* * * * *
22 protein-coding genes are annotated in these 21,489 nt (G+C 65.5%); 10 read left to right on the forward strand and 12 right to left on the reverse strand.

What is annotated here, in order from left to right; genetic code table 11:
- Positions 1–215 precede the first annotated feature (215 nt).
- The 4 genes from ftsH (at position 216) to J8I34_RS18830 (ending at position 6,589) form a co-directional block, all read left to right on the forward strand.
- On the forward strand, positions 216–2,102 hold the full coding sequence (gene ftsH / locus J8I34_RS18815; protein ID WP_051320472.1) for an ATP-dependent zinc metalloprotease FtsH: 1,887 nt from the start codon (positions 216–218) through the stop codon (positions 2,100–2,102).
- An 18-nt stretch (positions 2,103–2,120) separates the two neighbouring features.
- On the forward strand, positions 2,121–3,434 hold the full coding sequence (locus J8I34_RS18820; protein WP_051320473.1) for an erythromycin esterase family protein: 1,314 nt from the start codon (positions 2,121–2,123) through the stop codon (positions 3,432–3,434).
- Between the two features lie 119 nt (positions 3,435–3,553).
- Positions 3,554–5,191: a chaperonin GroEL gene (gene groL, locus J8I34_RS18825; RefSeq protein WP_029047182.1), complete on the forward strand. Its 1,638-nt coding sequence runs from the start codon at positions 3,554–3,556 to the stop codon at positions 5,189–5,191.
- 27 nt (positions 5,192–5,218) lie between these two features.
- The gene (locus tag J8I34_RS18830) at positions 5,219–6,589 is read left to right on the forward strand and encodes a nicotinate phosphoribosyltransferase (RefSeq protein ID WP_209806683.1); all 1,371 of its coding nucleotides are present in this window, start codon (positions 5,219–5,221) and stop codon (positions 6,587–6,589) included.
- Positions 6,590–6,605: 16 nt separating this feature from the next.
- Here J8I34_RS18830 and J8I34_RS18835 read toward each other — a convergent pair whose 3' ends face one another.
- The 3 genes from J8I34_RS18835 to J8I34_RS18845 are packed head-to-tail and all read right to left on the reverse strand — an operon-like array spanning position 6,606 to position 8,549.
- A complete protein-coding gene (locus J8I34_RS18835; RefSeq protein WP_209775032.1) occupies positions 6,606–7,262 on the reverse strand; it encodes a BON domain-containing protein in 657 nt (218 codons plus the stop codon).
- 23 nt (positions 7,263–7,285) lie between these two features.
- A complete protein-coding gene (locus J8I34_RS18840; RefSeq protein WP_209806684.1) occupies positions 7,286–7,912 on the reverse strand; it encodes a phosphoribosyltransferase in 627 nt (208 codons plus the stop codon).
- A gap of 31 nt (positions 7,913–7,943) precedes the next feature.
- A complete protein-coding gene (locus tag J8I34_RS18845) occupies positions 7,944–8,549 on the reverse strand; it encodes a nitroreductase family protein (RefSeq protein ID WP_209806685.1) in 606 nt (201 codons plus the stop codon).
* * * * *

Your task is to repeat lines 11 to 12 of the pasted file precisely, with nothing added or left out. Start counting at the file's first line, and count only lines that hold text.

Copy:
- The gene (locus tag J8I34_RS18830) at positions 5,219–6,589 is read left to right on the forward strand and encodes a nicotinate phosphoribosyltransferase (RefSeq protein ID WP_209806683.1); all 1,371 of its coding nucleotides are present in this window, start codon (positions 5,219–5,221) and stop codon (positions 6,587–6,589) included.
- Positions 6,590–6,605: 16 nt separating this feature from the next.